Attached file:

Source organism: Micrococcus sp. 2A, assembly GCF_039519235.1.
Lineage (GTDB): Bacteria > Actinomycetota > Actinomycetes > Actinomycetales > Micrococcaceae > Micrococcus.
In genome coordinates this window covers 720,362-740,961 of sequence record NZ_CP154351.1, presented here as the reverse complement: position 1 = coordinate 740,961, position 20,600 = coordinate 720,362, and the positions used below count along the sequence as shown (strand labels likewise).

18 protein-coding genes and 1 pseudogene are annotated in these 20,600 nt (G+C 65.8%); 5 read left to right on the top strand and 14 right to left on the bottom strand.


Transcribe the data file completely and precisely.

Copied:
Source organism: Micrococcus sp. 2A, assembly GCF_039519235.1.
Lineage (GTDB): Bacteria > Actinomycetota > Actinomycetes > Actinomycetales > Micrococcaceae > Micrococcus.
In genome coordinates this window covers 720,362-740,961 of sequence record NZ_CP154351.1, presented here as the reverse complement: position 1 = coordinate 740,961, position 20,600 = coordinate 720,362, and the positions used below count along the sequence as shown (strand labels likewise).

18 protein-coding genes and 1 pseudogene are annotated in these 20,600 nt (G+C 65.8%); 5 read left to right on the top strand and 14 right to left on the bottom strand.